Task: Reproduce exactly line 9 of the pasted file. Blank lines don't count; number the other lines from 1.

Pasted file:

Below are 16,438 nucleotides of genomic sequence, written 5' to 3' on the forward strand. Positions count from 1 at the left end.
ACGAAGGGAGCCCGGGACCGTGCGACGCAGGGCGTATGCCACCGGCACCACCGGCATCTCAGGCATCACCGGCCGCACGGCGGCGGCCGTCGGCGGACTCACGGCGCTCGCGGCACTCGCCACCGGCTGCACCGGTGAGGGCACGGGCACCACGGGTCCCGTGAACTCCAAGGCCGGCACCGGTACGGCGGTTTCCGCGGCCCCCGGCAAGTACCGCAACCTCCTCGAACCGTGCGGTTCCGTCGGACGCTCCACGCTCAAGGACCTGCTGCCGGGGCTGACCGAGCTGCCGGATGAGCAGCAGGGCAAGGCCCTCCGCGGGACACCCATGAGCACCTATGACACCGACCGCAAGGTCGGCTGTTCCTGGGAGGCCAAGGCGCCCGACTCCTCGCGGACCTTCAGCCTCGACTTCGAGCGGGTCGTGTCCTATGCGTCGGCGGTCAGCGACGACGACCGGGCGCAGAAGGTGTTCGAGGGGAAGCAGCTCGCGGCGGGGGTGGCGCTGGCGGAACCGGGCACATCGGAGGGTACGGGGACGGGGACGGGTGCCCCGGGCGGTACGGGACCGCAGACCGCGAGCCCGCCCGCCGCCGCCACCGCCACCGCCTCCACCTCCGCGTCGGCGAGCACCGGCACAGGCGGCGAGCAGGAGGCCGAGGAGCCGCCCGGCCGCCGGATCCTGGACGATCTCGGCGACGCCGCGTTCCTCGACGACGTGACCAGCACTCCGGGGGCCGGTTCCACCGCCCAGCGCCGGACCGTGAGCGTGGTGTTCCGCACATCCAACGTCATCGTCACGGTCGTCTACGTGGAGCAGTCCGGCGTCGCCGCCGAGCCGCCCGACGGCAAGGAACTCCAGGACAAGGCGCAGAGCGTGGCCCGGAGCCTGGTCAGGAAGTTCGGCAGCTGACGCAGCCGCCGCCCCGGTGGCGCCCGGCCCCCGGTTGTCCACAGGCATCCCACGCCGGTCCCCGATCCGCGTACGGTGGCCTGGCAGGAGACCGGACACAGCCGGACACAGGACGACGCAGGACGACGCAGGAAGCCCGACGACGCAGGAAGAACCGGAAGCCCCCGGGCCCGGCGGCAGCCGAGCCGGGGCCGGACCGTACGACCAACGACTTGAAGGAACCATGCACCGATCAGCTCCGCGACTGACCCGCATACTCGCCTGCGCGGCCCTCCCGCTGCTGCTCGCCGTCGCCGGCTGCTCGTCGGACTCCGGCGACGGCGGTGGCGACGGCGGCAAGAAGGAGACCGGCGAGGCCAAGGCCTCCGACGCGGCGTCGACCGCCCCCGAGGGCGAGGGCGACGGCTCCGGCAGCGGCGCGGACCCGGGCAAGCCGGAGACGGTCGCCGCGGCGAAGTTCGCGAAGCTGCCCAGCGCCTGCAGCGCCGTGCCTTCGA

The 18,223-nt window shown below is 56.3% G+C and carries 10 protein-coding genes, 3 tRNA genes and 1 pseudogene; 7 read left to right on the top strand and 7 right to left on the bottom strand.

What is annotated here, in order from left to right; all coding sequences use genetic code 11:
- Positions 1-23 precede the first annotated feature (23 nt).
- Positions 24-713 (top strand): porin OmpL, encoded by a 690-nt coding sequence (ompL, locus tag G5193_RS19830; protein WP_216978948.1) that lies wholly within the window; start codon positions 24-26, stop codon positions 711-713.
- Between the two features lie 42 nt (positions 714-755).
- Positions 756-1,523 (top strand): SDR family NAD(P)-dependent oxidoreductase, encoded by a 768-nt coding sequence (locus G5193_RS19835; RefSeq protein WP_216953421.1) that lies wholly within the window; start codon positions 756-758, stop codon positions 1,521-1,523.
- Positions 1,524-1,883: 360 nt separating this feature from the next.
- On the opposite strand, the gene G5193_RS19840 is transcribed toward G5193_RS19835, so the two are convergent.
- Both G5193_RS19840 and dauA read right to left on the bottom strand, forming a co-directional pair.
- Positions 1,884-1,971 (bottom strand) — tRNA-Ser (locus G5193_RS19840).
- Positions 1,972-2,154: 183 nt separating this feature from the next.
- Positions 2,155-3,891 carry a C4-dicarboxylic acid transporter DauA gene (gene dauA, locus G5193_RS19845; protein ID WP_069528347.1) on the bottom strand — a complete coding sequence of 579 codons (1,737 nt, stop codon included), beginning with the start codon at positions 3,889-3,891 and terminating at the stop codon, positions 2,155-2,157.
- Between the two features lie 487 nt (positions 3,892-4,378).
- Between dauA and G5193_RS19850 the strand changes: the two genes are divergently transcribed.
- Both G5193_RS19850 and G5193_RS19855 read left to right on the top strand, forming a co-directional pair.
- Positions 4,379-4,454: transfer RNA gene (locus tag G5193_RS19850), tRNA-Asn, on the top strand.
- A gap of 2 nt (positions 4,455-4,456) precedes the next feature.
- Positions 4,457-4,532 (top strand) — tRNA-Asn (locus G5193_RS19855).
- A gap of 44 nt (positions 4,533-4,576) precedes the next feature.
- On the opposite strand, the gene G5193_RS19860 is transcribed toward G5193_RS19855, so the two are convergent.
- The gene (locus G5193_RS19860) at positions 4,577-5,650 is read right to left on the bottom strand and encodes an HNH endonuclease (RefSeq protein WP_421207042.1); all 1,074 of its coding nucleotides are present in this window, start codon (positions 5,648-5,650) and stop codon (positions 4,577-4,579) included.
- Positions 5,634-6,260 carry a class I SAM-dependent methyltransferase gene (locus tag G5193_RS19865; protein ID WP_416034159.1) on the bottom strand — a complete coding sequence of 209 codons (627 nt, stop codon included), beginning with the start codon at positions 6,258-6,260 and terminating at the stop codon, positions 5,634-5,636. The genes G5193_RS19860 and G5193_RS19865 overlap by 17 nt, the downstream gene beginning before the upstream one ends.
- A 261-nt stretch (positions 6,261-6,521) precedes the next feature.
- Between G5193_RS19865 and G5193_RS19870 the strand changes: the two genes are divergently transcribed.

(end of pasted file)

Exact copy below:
- Positions 1,524-1,883: 360 nt separating this feature from the next.